The Joy of Fecks

One of the things I’ve noticed in the time I’ve spent in the Dublin area recently is that Irish people tend to swear a lot, and I mean a lot. On the other hand, the combination of an Irish accent and the imaginative way in which expletives are used makes this habit colourful rather than offensive.

Something I have discovered only relatively recently concerns the word `feck’ (as used frequently by Father Jack in the comedy documentary series Father Ted). I’ve always assumed that this word was simply an alternative form for the word `fuck’ and as such was an extremely offensive swear word. I have used it frequently in the Irish vernacular phrase “feckin’ eejit” (usually in the context of a British politician) assuming that it had that meaning.

However, I am reliably informed by Irish colleagues and Wikipedia – although I’m not sure whether either of those sources really counts as reliable – that `feck’ isn’t really the same as `fuck’ because it derives from a different root, and although it is an oath it is far less offensive. In fact, `feck’ is a word which is also in use in Scotland meaning force or value, from which we get the word `feckless’ meaning worthless, or something like `a large amount or quantity’.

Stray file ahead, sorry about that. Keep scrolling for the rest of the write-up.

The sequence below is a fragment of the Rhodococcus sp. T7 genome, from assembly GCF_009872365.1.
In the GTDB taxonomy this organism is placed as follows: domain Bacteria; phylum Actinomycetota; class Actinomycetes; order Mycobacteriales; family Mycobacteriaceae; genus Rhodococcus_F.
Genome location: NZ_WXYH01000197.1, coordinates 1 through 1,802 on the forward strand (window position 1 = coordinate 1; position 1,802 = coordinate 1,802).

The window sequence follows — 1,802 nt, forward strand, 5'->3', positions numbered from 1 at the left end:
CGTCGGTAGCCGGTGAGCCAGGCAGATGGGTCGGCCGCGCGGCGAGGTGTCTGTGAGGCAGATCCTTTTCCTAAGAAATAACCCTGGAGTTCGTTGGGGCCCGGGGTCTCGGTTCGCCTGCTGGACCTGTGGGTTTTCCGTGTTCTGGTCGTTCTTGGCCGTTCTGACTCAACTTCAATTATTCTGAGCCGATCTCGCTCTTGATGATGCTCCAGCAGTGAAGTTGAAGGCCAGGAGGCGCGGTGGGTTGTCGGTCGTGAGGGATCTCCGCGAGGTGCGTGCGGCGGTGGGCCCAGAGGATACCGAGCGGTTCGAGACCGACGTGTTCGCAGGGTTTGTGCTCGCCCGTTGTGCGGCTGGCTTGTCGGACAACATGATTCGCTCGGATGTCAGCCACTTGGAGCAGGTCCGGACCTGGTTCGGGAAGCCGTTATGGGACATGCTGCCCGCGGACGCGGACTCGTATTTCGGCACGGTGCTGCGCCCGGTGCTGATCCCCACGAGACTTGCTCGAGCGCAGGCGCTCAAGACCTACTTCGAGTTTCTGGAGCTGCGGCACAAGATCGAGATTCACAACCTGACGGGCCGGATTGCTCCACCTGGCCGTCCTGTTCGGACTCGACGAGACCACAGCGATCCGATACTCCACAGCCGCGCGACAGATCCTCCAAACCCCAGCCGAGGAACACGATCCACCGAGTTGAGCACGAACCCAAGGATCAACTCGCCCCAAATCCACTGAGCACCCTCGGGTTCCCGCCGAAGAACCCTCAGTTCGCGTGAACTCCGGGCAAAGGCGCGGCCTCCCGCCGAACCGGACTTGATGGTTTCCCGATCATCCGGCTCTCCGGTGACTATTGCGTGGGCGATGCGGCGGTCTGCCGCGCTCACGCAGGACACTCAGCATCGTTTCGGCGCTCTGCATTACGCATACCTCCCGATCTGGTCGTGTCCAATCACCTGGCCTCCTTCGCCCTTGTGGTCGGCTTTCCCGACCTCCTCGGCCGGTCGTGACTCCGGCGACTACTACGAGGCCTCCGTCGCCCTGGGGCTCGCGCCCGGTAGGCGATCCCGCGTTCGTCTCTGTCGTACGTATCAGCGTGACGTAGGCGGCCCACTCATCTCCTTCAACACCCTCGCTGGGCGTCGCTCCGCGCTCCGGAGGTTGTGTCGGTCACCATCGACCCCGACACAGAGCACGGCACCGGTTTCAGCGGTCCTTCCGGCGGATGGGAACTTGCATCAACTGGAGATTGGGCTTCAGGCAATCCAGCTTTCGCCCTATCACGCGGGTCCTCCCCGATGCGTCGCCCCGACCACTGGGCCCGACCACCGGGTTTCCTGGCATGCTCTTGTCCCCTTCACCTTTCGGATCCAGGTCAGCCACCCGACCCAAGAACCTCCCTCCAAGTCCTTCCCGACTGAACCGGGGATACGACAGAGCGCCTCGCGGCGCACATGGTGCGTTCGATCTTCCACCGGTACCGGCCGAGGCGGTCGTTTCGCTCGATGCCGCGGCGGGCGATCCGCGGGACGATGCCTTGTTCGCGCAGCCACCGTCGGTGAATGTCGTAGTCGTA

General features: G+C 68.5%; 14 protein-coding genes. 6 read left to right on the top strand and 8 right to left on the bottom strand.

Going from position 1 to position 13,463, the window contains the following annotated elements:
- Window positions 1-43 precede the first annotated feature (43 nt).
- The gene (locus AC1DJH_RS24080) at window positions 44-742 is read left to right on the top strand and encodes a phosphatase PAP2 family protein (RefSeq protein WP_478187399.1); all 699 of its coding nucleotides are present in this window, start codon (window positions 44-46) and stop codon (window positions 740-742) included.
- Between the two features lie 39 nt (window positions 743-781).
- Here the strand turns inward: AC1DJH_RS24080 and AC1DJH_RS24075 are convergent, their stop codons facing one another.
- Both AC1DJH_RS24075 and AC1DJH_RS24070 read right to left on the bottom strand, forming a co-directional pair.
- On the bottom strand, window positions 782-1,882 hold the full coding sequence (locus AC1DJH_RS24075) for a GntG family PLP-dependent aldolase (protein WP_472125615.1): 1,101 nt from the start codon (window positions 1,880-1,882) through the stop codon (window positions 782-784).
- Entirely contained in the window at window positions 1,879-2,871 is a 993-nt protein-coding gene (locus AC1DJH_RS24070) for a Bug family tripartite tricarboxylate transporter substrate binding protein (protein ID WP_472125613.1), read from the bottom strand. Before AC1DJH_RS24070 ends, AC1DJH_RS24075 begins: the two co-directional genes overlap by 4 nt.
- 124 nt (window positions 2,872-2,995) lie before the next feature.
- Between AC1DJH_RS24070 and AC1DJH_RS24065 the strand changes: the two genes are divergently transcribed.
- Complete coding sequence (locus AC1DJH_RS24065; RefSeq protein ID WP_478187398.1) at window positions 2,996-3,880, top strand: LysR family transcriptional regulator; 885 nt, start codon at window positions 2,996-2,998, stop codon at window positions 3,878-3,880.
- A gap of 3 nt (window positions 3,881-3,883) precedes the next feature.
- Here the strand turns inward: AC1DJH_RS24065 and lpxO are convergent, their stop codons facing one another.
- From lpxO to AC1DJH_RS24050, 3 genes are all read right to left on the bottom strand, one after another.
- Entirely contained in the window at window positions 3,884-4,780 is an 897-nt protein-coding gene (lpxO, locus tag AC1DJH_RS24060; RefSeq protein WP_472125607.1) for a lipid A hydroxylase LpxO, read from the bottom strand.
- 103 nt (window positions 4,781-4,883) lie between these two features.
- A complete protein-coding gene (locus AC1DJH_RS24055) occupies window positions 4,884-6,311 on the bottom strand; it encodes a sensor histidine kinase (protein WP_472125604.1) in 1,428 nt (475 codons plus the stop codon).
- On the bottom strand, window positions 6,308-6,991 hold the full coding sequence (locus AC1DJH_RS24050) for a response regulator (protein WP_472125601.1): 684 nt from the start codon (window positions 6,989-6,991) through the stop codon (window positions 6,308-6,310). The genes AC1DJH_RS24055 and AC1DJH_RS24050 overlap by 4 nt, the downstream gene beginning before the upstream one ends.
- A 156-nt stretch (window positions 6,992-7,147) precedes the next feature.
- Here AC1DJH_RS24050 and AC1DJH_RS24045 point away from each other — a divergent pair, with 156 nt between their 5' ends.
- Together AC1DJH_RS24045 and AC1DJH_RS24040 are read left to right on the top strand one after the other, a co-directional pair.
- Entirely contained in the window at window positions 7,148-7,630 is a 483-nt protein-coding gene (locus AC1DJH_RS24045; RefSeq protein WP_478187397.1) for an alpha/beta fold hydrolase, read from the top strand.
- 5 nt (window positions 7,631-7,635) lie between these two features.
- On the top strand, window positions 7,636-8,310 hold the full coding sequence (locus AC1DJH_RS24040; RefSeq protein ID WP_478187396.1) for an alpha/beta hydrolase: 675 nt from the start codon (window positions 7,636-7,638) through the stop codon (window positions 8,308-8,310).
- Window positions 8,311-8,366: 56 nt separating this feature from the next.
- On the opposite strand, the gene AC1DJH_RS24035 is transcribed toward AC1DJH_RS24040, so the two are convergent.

In modern Irish slang, `feck’ can be used as a `minced oath’ (i.e as a euphemism for `fuck’, as one might say `eff off’ instead of `fuck off’) but it has a variety of other meanings, including `to steal’ or `to throw’. None of these other meanings relate directly to sexual intercourse. In summary, then, it seems that while `feck’ is undoubtedly rather vulgar, it is far less offensive than `the bad F-word’, i.e. `fuck’.

I hope this doesn’t give the impression that my opening statement – that Irish people swear a lot – is false. ‘The bad F-word’ is definitely in widespread use. All I’m saying is that `feck’ (a) isn’t the same word and (b) it’s not as offensive as you might have thought.

Here’s an explanation by the inestimable Mrs Doyle from Father Ted in which she discusses these issues in the context of modern Irish literature.

Now I think I’ll feck off home.

One Response to “The Joy of Fecks”

  1. I used to have a great t-shirt that said ‘FCEK….The Irish Connection’

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